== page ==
• When you want to track ETC at the level of specific project phases.
  • When the project is already in progress and the client entrusts you with a specific scope of work, e.g., every month (agile).
  • You don’t know who will work on the project yet, but you know how much time you need to deliver the project or a specific phase of it.

Long-term allocations of people to a project or project phase (more detailed) — recommended in particular:

  • When you know who exactly will work on the project and can determine the required time and financial commitment.

At best, you should calculate ETC on both of these levels. Start with high-level estimates, then allocate specific people to the project, making sure that these allocations are close to your high-level estimates.

With this information, you can easily track the ETC for your project at any time.

Calculating ETC Example 

At this point, calculating the ETC is easy. Let’s look at the example below:

Your team has been working on a mobile app for three months. The entire project duration is five months, so you have two more months to go. 

The original budget (BAC) of your project was $100,000. By now, your team has completed 40% of the work. Your actual costs to date amount to $50,000. 

It’s time to calculate your ETC!


ETC = $100,000 – $50,000

ETC = $50,000

This is how much you will spend from this point forward.

What is the formula for budget at completion?

The budget at completion refers to the original budget of your project.

For example, if your web development project has a budget of $75,000, your BAC = $75,000.

How does the BAC differ from the EAC? The EAC represents the forecasted final project budget at a given point in the cost analysis — usually, the present moment. It’s based on your assumptions of future project performance.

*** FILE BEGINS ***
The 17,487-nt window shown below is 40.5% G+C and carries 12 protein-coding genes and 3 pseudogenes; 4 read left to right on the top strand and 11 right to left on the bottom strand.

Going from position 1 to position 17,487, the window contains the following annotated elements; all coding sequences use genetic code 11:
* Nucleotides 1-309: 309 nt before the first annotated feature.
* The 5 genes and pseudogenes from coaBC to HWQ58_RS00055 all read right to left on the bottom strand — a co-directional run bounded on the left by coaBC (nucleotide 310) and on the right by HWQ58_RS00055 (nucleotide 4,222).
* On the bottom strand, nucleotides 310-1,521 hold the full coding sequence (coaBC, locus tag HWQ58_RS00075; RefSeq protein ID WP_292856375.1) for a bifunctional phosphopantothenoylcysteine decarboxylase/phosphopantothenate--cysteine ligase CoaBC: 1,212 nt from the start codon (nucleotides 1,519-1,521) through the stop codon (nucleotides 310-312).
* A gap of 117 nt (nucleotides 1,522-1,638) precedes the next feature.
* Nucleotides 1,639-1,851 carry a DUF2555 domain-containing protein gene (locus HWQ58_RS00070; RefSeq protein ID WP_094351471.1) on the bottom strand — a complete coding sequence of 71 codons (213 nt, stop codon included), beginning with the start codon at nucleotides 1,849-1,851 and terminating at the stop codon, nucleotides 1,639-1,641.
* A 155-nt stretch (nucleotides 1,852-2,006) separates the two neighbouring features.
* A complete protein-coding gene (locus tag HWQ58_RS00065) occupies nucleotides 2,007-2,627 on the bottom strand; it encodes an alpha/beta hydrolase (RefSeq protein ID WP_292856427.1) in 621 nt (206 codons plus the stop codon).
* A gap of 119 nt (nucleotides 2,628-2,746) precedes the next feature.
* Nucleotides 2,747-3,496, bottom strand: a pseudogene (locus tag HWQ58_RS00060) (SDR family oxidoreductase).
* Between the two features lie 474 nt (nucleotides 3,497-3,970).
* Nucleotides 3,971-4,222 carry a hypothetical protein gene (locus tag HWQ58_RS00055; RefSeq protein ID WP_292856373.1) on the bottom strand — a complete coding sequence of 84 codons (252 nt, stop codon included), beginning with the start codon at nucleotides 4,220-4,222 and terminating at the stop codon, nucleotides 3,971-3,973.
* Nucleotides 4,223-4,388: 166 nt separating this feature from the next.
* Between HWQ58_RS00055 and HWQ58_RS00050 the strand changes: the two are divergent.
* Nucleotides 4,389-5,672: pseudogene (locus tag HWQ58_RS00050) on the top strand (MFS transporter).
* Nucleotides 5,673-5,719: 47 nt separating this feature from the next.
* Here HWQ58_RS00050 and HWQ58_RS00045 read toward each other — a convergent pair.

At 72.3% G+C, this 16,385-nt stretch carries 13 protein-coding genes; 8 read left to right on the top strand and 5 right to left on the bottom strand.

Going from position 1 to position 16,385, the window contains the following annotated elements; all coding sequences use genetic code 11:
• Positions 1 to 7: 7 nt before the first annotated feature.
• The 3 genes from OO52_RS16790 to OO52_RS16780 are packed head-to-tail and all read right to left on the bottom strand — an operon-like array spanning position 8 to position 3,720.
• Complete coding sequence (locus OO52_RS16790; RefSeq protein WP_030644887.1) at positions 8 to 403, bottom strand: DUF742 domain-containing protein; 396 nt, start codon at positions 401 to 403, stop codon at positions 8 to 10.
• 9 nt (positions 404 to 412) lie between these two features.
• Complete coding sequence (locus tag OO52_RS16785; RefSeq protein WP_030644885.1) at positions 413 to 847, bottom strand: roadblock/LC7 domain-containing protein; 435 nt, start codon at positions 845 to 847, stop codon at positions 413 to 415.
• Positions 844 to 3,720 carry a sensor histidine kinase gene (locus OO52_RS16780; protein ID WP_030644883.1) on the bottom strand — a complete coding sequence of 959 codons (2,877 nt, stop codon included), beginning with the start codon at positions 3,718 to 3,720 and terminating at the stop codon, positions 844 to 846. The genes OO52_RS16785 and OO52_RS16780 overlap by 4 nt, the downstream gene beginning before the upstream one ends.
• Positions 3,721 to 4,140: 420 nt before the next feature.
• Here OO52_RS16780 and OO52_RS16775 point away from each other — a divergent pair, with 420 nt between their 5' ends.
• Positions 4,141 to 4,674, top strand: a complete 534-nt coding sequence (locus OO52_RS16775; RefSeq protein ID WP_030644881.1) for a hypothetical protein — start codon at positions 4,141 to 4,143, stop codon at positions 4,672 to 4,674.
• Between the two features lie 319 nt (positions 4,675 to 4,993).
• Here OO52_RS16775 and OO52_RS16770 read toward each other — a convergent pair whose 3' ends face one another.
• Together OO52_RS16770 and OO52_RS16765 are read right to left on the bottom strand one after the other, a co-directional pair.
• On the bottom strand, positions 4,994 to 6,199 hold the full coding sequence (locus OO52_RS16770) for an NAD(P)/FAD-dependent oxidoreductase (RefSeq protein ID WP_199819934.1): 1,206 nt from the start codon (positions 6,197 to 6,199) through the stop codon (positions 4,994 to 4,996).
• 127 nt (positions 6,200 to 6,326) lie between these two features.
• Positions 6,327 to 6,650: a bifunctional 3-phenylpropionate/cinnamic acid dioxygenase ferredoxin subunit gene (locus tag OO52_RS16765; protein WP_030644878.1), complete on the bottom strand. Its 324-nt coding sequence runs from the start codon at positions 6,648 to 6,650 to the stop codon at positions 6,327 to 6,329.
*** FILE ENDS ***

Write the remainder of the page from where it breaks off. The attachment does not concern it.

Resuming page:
Bonus Tip: When planning projects or phases, ensure that your estimates are greater than or equal to your allocations.

If your estimates are less than allocations in a past or ongoing project, it means that you estimated the project at the beginning incorrectly and overestimated your ability to deliver the project on such an hourly basis.

If your estimations are greater than allocations in a past project, it means that you were overly pessimistic initially, and the project was delivered with fewer resources than expected.

Why? Because we most often create estimates at the customer valuation level, and we take into account the entire scope of work for the project/phase.

In the case of allocation, we’re looking at already planned specific work per person in the project/phase — it’s a component of the estimate.


How often do your projects diverge from the set budget while they are still in progress? That can happen a lot for professional services organizations.

That’s why calculating the ETC and other values multiple times during a project is so important. It helps you instantly pinpoint when your project is running off course and take action to keep it profitable.

However, doing that manually is time-consuming and often results in errors. After all, you need to keep your data updated and accurate.

Professional Services Automation (PSA) software like BigTime facilitates precise calculation of project costs by tracking time, managing expenses, and optimizing resource allocation. It streamlines the estimation process, contributing to accurate EAC (Estimate at Completion) calculations for enhanced project budget management.